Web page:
Hauliers will stop bringing goods into the UK if the government ploughs on with proposals to levy fines of £2,000 per stowaway found in vehicles, regardless of the security measures taken, Logistics UK has warned.
A consultation into the controversial plans ended yesterday (6 May) with ministers wanting to overhaul the current clandestine civil penalty regime.
The proposals include increasing the maximum £2,000 penalty; introducing an additional new penalty to fine hauliers for not securing their vehicle, regardless of whether an illegal migrant was found on board or not; levying penalties on drivers and firms where a migrant is discovered, regardless of the load security measures used and reviewing the accreditation for hauliers who are repeatedly found in breach.
“It is unacceptable that the criminals responsible for people smuggling are not always adequately penalised for their harmful and life-endangering actions,” the consultation said.
“To stop the deaths, we must break the business model of the people smugglers.
“To do so we must better deter illegal migration and strengthen the protection of our borders.”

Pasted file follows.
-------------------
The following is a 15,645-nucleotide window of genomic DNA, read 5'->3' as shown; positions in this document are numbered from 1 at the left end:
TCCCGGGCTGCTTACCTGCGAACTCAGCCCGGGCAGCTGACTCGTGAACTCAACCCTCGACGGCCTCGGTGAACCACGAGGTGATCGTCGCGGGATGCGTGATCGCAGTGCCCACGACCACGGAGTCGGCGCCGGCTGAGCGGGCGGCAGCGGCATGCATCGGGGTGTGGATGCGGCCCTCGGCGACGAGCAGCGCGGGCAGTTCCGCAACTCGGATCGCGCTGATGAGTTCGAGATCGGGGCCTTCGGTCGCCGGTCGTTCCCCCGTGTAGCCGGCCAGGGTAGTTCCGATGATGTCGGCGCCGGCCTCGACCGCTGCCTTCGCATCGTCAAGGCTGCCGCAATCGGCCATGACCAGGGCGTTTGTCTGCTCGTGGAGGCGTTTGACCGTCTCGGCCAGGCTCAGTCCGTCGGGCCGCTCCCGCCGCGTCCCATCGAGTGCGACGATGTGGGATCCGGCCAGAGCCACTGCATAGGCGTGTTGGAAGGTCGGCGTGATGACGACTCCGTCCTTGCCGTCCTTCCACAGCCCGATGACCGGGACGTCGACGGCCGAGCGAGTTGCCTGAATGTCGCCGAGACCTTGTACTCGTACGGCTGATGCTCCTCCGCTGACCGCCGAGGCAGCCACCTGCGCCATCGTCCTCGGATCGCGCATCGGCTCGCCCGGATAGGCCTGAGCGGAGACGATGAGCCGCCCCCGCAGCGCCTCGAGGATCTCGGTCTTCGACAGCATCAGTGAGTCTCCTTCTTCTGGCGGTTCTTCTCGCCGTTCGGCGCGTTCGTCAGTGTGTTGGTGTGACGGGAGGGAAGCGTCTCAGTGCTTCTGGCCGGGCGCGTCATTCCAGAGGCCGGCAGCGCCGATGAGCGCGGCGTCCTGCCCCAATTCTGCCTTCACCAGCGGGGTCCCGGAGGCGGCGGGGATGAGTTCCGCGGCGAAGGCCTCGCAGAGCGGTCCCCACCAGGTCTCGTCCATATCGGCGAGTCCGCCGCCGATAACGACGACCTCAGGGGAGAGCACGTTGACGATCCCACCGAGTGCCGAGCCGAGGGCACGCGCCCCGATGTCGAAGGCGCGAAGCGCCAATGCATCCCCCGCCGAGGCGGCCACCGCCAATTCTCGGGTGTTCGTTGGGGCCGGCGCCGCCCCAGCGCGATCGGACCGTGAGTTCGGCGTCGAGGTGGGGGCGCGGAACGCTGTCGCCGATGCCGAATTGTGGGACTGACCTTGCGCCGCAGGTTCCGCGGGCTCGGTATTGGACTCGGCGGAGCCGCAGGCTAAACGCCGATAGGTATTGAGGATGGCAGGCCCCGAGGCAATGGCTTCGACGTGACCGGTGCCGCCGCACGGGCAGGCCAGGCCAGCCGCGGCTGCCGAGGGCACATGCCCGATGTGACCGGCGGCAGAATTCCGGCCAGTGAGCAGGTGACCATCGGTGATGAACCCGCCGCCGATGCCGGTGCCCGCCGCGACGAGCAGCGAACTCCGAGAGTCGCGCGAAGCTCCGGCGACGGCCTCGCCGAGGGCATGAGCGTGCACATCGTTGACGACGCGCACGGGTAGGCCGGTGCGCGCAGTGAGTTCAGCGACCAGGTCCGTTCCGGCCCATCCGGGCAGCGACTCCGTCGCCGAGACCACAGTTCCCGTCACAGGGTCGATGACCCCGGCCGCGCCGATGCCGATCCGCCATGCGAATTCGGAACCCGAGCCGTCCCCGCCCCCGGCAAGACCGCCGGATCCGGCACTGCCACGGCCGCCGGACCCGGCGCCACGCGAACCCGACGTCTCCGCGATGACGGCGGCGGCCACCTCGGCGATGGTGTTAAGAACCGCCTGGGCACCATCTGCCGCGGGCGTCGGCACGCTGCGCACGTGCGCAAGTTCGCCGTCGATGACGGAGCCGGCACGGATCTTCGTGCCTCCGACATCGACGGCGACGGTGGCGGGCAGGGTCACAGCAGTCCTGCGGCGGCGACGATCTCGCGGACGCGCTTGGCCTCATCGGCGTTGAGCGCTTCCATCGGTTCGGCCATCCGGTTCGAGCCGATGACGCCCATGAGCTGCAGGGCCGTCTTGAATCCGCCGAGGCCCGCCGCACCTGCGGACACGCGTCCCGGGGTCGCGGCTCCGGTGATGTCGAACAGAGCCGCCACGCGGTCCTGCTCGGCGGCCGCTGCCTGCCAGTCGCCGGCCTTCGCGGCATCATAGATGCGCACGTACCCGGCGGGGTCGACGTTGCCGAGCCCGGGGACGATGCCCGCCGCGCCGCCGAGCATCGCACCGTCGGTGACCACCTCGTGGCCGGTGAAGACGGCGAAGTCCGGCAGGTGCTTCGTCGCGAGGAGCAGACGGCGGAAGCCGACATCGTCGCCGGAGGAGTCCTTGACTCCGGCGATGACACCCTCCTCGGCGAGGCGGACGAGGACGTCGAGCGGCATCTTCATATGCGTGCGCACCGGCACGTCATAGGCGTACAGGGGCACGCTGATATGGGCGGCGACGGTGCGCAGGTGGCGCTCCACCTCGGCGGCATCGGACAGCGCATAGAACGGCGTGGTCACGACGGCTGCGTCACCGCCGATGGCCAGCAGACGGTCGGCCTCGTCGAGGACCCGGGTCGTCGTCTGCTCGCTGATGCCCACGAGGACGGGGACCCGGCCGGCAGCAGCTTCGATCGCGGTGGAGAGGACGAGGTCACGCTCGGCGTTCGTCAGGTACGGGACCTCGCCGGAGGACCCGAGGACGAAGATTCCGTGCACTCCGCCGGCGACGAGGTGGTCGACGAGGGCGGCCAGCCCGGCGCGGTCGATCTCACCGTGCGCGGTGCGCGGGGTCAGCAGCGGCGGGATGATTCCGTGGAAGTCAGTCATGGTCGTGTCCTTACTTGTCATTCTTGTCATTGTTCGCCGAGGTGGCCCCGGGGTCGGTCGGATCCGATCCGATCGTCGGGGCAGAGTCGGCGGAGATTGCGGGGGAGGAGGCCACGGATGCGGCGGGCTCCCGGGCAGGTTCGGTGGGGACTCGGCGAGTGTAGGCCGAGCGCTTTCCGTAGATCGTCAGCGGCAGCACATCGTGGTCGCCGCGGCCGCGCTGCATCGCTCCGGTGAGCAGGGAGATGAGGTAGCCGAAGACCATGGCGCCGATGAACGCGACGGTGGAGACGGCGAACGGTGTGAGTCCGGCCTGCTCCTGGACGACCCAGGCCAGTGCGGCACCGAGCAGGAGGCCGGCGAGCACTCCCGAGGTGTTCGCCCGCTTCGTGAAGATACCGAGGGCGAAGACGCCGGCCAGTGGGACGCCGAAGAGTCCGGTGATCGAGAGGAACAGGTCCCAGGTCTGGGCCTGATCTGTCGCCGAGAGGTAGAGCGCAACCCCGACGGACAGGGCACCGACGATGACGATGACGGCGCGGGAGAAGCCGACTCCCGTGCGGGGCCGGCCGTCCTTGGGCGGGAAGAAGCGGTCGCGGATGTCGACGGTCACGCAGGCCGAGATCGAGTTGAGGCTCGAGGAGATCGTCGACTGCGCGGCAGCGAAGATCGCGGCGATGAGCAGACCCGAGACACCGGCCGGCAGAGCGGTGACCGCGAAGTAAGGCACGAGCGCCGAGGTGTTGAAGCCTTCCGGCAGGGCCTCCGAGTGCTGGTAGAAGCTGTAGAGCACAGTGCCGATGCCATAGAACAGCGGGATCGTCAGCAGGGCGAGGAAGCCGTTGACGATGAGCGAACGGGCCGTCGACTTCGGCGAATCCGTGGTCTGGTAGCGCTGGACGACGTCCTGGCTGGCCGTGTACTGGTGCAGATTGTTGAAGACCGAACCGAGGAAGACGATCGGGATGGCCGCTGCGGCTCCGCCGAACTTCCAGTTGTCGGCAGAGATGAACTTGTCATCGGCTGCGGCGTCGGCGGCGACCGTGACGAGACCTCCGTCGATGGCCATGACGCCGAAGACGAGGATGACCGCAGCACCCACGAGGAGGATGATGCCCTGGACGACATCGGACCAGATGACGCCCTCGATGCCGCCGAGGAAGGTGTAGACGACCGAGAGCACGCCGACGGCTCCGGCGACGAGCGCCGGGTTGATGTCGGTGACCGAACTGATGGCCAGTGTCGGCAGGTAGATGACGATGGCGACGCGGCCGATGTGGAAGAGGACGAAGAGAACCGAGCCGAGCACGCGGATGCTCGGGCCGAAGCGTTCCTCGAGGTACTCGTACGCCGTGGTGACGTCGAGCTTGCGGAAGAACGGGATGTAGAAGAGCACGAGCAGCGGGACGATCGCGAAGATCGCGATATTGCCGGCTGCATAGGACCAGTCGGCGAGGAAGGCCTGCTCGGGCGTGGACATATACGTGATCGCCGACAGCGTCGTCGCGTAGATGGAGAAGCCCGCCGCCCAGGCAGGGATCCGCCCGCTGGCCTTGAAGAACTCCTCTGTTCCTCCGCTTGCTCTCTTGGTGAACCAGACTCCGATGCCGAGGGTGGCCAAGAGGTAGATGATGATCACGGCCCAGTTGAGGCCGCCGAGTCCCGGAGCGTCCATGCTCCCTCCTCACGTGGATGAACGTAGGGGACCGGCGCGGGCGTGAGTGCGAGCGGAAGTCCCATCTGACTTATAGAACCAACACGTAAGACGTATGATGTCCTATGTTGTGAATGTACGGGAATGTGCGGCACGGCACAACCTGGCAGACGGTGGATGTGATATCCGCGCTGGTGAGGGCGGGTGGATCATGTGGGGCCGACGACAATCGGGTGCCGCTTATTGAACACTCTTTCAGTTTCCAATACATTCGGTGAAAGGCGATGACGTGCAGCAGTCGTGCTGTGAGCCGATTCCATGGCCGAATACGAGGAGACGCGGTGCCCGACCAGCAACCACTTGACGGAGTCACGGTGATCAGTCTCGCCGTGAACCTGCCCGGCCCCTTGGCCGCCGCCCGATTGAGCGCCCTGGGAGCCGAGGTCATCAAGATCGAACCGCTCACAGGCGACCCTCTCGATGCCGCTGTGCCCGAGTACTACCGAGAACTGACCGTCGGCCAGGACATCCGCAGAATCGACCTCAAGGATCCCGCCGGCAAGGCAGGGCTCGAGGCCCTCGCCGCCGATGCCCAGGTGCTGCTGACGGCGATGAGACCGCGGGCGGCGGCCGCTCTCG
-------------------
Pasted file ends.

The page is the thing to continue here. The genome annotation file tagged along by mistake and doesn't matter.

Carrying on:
But Logistics UK criticised the government’s plans, describing them as “unrealistic” and said responsible operators and drivers were also victims.
Chris Yarsley, the group’s policy manager, said: “Logistics UK strongly opposes the government’s proposal to expand the existing penalty scheme to any haulier found with an illegal migrant in their vehicle, regardless of their compliance with load security standards or accreditation schemes.
“When an individual takes all reasonable measures to mitigate the risk of illegal entrants, it is unfair to deprive the vehicle operator of any defence and simply issue an automatic penalty, the cost of which will be prohibitive for many smaller operators.
“The detection systems used in ports are not themselves fully effective in locating people hidden on board a vehicle; it is unrealistic to expect hauliers and drivers, who are neither trained security staff nor immigration officials, to outperform government agencies.”
Yarsley added: “These proposals could have a significant impact on supply chain operations by deterring businesses from bringing goods into the UK, in addition to reducing the attractiveness of HGV driving as a career option, at a time when the industry is suffering deeply from a worker shortage.”
The Home Office said it was currently analysing feedback to the consultation.
First Published by Motor Transport – Chris Tindall